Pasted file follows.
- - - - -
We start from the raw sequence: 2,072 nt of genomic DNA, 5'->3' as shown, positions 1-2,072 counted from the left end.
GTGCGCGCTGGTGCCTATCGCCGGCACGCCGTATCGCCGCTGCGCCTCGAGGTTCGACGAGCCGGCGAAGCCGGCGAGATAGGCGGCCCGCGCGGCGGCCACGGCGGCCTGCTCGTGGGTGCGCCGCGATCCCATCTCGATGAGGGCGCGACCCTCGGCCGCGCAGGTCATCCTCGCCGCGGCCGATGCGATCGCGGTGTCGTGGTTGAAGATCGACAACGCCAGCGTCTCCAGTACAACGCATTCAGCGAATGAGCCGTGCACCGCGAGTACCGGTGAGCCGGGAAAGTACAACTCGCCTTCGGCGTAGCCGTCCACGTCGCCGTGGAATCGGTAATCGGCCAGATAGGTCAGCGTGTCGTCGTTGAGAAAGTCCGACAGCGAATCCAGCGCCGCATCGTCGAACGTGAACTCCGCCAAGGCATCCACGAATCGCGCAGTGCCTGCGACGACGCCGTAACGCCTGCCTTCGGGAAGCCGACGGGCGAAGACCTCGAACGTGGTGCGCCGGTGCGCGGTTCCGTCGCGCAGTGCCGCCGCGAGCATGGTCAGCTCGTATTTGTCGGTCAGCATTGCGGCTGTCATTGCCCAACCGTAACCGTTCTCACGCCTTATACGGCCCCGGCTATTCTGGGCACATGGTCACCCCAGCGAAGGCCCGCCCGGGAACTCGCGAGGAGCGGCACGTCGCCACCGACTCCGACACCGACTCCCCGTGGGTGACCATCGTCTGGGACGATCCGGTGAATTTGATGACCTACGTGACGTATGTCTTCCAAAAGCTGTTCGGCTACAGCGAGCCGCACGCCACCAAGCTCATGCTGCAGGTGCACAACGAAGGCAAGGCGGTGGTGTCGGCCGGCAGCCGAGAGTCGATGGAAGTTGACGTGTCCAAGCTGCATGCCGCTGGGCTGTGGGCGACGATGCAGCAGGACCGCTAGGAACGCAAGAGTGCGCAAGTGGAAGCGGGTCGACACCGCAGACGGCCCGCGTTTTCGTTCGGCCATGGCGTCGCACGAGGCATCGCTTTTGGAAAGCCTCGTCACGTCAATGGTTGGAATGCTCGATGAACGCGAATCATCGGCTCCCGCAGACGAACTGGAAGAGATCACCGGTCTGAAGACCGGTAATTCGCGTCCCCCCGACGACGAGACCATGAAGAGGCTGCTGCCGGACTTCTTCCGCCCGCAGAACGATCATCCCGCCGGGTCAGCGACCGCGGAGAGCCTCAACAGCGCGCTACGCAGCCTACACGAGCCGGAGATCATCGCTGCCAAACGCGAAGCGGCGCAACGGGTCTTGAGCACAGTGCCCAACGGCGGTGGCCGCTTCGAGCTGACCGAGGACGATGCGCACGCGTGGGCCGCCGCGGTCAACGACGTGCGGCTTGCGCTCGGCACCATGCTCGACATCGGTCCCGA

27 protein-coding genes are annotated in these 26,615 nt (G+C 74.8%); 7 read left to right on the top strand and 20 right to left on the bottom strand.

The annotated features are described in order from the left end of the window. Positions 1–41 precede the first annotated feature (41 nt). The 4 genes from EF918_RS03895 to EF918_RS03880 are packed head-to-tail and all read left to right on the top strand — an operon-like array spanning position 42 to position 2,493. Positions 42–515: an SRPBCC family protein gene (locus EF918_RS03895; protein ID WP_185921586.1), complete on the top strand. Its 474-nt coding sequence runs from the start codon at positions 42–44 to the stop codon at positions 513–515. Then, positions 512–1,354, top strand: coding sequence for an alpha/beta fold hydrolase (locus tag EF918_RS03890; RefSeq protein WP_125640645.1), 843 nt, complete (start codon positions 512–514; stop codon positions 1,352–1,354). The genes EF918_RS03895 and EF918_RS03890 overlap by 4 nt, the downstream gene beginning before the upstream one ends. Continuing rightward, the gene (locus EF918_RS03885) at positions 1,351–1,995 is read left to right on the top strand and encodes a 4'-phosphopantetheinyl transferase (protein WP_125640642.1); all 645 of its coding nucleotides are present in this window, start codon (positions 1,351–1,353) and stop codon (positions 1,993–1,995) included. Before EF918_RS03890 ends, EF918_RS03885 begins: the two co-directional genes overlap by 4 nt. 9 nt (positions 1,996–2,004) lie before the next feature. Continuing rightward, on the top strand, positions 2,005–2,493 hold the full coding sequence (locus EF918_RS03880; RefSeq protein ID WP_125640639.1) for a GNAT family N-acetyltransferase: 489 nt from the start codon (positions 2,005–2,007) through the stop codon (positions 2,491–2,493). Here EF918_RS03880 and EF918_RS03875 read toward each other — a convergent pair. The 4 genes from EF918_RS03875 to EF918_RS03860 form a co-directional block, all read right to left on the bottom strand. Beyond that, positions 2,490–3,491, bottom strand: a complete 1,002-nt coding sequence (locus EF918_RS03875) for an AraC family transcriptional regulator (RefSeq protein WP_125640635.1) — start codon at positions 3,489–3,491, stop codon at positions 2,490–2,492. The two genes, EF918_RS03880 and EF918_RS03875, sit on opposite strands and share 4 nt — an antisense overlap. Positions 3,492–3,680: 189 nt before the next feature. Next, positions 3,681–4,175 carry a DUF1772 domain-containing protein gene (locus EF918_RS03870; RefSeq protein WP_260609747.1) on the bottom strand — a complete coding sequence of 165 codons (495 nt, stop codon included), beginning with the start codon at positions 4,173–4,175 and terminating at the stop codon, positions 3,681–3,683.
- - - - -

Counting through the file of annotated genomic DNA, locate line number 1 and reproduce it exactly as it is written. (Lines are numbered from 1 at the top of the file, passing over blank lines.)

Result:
We start from the raw sequence: 2,072 nt of genomic DNA, 5'->3' as shown, positions 1-2,072 counted from the left end.